McDonald’s is full of surprises.

Last month on Twitter, the company inadvertently invited customers to share fast food horror stories, and after it flopped, tried the same thing the very next day.

Now, however, the fast food corporation has joined Pinterest with aplomb, neatly sidestepping some all-too-common Pinterest don’ts.

McDonald’s is actually a little late to the game, considering more than 250 brands have joined Pinterest. That also means, however, it has a lot of examples to learn from. Here’s what McDonald’s did right, and what other brands should be doing, too:

First, it’s social.

We were tipped off to McDonald’s membership by one of our favorite Pinterest experts, #PinChat founder Kelly Lieberman. Lieberman repinned one of McDonald’s images, and immediately got a thank you from the brand manager. That interaction—plus the fact the company’s already followed over a hundred users—shows they’re willing to be a part of the Pinterest community.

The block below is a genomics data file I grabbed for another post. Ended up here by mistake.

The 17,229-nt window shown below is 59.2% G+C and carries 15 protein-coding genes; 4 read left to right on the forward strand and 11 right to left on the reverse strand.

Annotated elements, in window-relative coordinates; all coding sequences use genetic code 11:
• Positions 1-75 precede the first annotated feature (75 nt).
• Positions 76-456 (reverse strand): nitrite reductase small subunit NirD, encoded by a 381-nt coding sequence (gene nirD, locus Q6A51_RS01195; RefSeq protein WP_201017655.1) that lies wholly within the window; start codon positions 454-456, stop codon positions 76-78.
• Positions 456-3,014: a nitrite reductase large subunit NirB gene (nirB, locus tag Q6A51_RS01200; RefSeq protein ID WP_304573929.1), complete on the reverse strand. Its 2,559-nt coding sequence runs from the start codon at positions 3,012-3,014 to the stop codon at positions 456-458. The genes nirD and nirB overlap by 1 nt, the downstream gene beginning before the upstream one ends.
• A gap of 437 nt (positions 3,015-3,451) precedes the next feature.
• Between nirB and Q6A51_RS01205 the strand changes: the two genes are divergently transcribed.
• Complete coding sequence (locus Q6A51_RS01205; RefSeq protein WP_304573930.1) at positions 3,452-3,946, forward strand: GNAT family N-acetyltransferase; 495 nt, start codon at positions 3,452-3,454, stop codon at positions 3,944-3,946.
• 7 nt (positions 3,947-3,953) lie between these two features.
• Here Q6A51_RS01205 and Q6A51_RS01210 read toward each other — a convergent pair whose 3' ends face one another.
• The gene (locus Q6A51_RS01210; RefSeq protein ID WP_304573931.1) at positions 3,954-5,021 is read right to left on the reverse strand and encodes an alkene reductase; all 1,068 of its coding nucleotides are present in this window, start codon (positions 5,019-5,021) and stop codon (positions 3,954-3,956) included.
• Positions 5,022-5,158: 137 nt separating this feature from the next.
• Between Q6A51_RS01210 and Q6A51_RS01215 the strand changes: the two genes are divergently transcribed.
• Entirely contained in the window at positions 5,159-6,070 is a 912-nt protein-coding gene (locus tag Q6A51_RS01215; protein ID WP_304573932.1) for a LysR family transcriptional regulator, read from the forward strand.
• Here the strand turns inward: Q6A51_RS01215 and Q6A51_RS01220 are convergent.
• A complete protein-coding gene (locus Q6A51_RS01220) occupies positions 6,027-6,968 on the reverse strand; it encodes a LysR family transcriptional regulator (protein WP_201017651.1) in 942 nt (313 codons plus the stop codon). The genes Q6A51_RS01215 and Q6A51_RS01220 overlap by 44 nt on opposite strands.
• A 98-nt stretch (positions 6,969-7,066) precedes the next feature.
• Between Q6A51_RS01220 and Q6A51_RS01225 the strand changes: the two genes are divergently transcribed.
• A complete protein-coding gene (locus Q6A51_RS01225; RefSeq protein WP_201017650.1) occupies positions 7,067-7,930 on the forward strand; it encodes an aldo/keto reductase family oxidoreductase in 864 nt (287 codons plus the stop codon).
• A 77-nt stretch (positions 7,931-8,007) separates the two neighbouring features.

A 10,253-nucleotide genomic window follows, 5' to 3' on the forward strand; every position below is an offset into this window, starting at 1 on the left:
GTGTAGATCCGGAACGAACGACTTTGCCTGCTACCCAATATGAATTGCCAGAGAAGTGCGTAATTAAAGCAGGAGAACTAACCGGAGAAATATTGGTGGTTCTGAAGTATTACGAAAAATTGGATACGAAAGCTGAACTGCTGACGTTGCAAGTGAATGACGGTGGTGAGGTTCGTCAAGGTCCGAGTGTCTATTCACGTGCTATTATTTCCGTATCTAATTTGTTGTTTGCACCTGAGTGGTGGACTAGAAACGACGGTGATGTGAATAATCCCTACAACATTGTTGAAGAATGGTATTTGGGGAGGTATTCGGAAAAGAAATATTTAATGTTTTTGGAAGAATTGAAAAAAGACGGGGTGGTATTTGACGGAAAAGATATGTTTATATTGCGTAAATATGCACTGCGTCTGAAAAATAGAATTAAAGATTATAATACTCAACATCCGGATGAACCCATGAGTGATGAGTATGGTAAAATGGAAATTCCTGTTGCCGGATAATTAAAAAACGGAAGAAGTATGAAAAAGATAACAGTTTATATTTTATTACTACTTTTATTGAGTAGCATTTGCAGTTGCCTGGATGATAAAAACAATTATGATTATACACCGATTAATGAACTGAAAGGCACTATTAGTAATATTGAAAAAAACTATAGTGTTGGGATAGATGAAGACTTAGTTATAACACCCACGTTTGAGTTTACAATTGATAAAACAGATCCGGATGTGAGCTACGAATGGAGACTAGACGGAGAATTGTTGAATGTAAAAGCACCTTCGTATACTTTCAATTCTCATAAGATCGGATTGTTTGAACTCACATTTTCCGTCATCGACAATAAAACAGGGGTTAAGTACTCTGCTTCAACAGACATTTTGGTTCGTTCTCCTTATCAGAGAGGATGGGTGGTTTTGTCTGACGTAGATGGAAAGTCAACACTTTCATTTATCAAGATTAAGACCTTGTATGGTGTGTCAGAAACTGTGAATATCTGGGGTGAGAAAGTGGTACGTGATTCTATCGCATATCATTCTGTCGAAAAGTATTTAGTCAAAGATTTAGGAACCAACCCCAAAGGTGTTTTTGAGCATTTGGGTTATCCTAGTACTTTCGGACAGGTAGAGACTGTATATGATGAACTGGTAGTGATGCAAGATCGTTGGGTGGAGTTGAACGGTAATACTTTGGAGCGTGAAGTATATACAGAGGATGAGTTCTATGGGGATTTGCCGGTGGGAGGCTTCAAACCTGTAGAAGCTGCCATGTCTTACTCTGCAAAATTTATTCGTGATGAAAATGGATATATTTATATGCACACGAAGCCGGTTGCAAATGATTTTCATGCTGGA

Second, it’s interesting.

The company pins a wide variety of subjects that educate and inform viewers about McDonald’s—this isn’t just a bunch of photos of burgers and fries. We would never otherwise have known about the company’s involvement with the Olympics or have realized that French McDonald’s carries macarons.  Sure, the Pinterest page is a promotional space, but there’s nothing in-your-office about the advertising.

Third, it’s committed.

McDonald’s didn’t pull a Starbucks and sign up for the service, then leave. It’s clear that the brand manager filled in every part of the Pinterest profile, connected it to Twitter, and continues to follow every user that follows the McDonald’s board (including this reporter.) Whether Pinterest is a fad or not, the company isn’t taking chances.

Here at the Daily Dot, we take a schadenfreude-filled interest in pointing out the shortcomings of brands as they try (and fail) at social media.

It’s nice to see one of them making good for a change.

Image via McDonald's